The debut full-length album from Visual (formerly NDVisual) is titled “Work.” And after reading some of the artist’s bio, it’s evident that work is something he’s going to have to get accustomed toâ€”not only is he white, but he’s from Chicago, IL, which is currently under the spotlight thanks to the Kanye-mania sweeping the hip-hop world. How much work has Visual put into this album?
Part of the work that an artist has to do with an album is choosing the right beats; and after hearing the dope Maker-laced intro, it’s evident that the production on this disc is stellar. Whether it’s the haunting ambiance of the Hi-c-produced “Watchout!,” the melancholy violins employed by Infinite Beats on “Dawn of Our Life,” or even the mellowed jazz on the “HollowHollaKillsTheHigh(Break)” instrumental interlude, all of the production on this album is on point.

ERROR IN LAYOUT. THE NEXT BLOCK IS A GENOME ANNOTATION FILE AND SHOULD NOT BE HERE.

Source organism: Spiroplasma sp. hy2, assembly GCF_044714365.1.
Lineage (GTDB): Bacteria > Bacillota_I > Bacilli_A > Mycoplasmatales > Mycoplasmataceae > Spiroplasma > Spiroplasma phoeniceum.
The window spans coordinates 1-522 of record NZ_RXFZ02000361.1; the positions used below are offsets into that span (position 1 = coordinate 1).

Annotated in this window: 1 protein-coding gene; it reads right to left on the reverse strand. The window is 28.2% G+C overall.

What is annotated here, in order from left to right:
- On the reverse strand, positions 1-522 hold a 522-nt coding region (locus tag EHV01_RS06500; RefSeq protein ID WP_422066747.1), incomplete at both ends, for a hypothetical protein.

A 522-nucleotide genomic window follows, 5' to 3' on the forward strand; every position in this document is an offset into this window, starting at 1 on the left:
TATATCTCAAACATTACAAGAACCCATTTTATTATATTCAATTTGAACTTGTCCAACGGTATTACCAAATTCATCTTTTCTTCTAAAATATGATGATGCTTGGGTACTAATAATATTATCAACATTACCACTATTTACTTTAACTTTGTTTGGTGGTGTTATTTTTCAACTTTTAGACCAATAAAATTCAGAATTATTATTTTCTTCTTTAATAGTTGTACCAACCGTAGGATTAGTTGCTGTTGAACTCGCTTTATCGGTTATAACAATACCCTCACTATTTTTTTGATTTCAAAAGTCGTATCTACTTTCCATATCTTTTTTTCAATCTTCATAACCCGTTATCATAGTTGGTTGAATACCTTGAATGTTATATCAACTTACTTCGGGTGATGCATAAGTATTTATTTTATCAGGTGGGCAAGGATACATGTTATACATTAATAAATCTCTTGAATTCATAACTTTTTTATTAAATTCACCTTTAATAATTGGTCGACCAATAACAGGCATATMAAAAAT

Work is more than hot beats though. Armed with a captivating voice and a unique delivery, Visual proves himself a capable emcee as well. He shows political awareness on “U.S.” and “Dawn of Our Life,” and tracks like “In My Home” (featuring Avarice & Rhyme Scheme) and “City Sun” give him an opportunity to represent the Windy City. He even carries an extended metaphor on the conceptual gem, “Jungle.” And just in case you thought he couldn’t flat-out spit, the album is concluded with seven bonus tracks that are all radio freestyles and battles.
On the aforementioned intro, Visual gives his take on work: “to work, is to keep in pace with the earth… you’ve always been told that work was a curse, and labor a misfortune; but what I say to you… .to work, is to keep in pace with the earth.” If this album is any indication, Visual isn’t only keeping in pace with the earth; he’s a lap ahead of it.